Emerging Themes and Models

Emerging Themes and Models

by caren levine -
Number of replies: 3
I've been reflecting on themes and issues that are emerging in our discussions. I tried to capture them below - feel free to add:
  • Impact of blended learning in corporate and academic settings
  • Evaluating lifelong learning opportunities
  • Impact of social media on elearning
  • 3D (virtual worlds) learning and evaluation
  • Shifts in thinking about the relationships between formal and informal learning
  • Opportunities to rethink evaluation in learning
I'm wondering if anyone has models or case studies that they would like to share as we move into Week Two? Perhaps you would like to think out loud with the community about an evaluation you are about to undertake? Or perhaps you have an evaluation model to share that has served you well?

Other additions and ideas welcome! (just thinking out loud myself...)

In reply to caren levine

Re: Emerging Themes and Models

by John Smith -
I'm reminded of this paper, suggesting that assessment itself IS an ongoing practice with all kinds of positive and negative consequences:

Brigitte Jordan and Peter Putz, "Assessment as practice: notes on measures, tests and targets,"

In reply to John Smith

Re: Emerging Themes and Models

by caren levine -
John, thanks for this!

I am still reading through it but thought to whet people's appetites with quotes from their introduction:

"There are two equally important observations that emanate from our work on learning and assessment at the Palo Alto Research Center and the Institute for Research on Learning:
· assessment is a normal, ubiquitous part of all social interaction;
· formal assessment methods as used in organizations frequently lead to undesirable results.

These observations are not of a kind. They are like dinosaurs and humans, both bipedal but otherwise occupying rather distinct life spheres. Nevertheless, we might learn something by considering them together. It may just be the case that part of the problem with assessment is precisely that the first observation has not been taken seriously. In this paper we will talk about both and attempt to draw out their importance for rethinking assessment in workplaces and schools. The central proposition here is that, in addition to the standard tests and performance measurements that are routinely administered in our institutions, there are other important forms of assessment that are not usually recognized. These can give us valuable insights and provide leverage for restructuring the way assessment systems are designed.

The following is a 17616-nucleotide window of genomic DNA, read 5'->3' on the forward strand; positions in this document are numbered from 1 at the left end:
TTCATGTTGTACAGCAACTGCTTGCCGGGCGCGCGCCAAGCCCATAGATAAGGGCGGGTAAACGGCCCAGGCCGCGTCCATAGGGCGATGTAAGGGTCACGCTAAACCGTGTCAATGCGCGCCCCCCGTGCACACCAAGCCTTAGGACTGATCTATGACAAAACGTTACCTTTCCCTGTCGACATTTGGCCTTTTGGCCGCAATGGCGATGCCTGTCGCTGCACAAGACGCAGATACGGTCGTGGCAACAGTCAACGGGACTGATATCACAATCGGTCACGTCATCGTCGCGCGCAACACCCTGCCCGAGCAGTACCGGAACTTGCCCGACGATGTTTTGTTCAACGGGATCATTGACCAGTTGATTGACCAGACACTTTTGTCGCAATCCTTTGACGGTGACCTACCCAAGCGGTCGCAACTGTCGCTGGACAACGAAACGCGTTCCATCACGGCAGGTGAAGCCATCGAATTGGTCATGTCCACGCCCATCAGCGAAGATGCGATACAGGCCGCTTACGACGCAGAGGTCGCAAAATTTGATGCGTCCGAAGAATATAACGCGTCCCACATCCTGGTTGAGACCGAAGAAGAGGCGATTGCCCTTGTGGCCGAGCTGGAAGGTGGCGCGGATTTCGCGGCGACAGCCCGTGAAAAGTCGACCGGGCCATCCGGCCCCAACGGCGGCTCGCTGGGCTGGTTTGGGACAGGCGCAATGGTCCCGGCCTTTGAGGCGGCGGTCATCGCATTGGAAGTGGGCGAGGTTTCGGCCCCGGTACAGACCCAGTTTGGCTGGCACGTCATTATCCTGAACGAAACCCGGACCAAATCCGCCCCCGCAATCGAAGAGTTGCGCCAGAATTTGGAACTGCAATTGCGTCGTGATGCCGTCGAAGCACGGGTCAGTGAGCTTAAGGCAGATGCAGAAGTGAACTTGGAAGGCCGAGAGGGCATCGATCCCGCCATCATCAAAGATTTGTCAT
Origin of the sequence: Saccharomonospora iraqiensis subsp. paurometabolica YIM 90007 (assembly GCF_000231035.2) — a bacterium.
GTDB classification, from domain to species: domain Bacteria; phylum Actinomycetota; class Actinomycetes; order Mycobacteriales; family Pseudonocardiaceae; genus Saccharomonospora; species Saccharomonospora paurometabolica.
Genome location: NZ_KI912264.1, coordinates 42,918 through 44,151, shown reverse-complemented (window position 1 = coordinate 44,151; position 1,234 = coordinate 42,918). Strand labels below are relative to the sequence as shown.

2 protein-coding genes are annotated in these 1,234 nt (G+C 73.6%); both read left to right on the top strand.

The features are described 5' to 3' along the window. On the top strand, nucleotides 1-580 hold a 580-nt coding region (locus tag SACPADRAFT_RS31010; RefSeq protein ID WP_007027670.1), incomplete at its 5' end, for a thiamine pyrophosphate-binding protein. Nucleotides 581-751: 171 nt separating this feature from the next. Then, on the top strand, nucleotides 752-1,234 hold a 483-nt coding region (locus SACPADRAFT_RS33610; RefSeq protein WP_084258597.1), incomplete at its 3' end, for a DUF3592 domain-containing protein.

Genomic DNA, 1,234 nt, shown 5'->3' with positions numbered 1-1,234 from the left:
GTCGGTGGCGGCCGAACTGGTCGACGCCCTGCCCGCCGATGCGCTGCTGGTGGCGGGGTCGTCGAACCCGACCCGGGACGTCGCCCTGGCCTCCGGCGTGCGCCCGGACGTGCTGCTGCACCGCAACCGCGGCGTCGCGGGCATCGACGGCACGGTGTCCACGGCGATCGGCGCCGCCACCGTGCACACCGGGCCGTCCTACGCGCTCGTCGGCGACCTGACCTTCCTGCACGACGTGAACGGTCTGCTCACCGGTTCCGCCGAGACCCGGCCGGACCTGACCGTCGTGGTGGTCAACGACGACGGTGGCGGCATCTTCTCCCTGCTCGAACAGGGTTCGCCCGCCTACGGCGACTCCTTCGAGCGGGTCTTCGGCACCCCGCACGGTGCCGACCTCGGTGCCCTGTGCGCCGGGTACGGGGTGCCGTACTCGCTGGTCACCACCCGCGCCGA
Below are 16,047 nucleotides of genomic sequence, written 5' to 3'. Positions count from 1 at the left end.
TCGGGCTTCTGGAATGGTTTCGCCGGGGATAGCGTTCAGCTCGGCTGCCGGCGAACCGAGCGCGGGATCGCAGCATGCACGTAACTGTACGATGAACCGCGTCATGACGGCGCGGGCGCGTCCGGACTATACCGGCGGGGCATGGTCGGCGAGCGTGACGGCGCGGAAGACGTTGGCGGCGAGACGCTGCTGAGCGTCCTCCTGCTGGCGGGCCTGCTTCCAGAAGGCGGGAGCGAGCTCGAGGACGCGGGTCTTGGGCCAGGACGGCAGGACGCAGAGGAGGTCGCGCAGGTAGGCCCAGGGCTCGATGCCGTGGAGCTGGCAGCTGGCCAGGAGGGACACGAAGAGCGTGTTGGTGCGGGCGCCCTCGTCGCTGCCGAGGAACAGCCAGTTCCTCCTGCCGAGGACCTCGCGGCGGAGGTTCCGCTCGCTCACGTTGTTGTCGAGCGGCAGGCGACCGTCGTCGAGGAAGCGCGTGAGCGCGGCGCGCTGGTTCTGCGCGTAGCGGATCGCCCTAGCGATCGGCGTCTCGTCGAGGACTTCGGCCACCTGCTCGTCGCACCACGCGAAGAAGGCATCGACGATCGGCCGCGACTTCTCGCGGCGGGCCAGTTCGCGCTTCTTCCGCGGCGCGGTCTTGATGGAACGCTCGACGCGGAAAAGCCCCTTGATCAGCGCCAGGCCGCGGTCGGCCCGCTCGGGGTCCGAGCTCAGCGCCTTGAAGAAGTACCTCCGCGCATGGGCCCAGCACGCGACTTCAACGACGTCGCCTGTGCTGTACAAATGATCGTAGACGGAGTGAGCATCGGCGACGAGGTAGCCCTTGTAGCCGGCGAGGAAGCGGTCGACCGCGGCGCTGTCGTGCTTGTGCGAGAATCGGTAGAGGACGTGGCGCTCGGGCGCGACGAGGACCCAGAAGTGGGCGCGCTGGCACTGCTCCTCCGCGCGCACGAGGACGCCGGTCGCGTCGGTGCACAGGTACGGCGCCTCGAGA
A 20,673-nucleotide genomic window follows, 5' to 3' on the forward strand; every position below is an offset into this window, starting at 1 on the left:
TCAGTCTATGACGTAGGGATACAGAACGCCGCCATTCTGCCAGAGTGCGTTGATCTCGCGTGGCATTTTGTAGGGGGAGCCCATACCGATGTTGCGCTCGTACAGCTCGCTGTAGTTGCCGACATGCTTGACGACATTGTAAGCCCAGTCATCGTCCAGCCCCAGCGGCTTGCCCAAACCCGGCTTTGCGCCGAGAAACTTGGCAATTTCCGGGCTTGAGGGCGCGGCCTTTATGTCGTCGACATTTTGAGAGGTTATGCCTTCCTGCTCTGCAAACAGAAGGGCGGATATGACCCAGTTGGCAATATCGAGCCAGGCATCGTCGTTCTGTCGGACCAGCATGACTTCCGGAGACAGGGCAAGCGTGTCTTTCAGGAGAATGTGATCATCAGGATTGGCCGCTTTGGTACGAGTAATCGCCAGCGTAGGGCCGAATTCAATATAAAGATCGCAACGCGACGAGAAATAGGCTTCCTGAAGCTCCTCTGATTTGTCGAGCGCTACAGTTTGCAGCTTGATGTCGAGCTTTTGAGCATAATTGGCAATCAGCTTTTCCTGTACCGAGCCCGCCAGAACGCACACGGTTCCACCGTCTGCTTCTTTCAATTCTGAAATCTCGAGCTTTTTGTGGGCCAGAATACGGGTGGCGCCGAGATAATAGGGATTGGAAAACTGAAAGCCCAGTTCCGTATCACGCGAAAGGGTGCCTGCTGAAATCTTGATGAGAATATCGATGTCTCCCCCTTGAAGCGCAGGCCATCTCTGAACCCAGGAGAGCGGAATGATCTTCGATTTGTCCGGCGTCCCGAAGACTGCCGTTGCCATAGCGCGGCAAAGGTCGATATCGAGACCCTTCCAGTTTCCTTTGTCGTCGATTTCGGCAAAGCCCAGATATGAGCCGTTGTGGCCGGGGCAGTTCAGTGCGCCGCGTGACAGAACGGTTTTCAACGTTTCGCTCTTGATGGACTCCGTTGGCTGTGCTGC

What emerges out of our work is a framework that complements and amplifies recent thinking around measurement practice, puts formal assessment in perspective and recognizes it as only one piece (albeit a significant one) of the varieties of judgments about performance that play a crucial role in schools, work places, and everyday life.

Throughout the paper we use the general term "assessment" to comprehensively refer to the totality of informal and formal judgments, evaluations, measurements, tests, surveys and metrics that play a role in productive social interaction. We start our discussion with a characterization of two kinds of assessments that are produced on-the-fly, as natural parts of mundane social activities by individuals and groups: inherent assessments and discursive assessments. We then contrast these with formal, standardized measurements used in organizations, which we call documentary assessments. We will show how each of these three assessment types plays a distinct role in articulating the work of individuals and groups on various levels. We will also show how formal, documentary assessments regularly produce dysfunctional behavioral effects because they are disconnected or in opposition to the intrinsic requirements of everyday work practices. In a final section we will suggest implications for further research in the organizational practice of assessments and provide recommendations to managers for the improvement of assessment practice."
In reply to caren levine

Summary of Issues from the Webinar

by caren levine -
Below is a summary of the discussion that took place on our webinar in the form of questions that arose. We encourage you to listen to the archives and follow the text chat. Feel free to post your own notes, reactions, and post-webinar thoughts here.
  • How do we “recognize” learning?
  • How do we celebrate learning?
  • Do learners distinguish between formal, informal, and nonformal learning?
  • What is the role of portfolios for evaluating and recognizing informal learning?
  • Is informal learning about self-evaluation?
  • Are formal learning assessment tools transferable to the assessment of informal learning?
  • What role do educators play in helping learners assess their own (informal) learning?
  • What are implications for accreditation?
  • What is the relationship between learning and the (self) assessment of that learning?
  • What is measured when assessing informal learning?
  • How is informal learning valued, especially by institutions?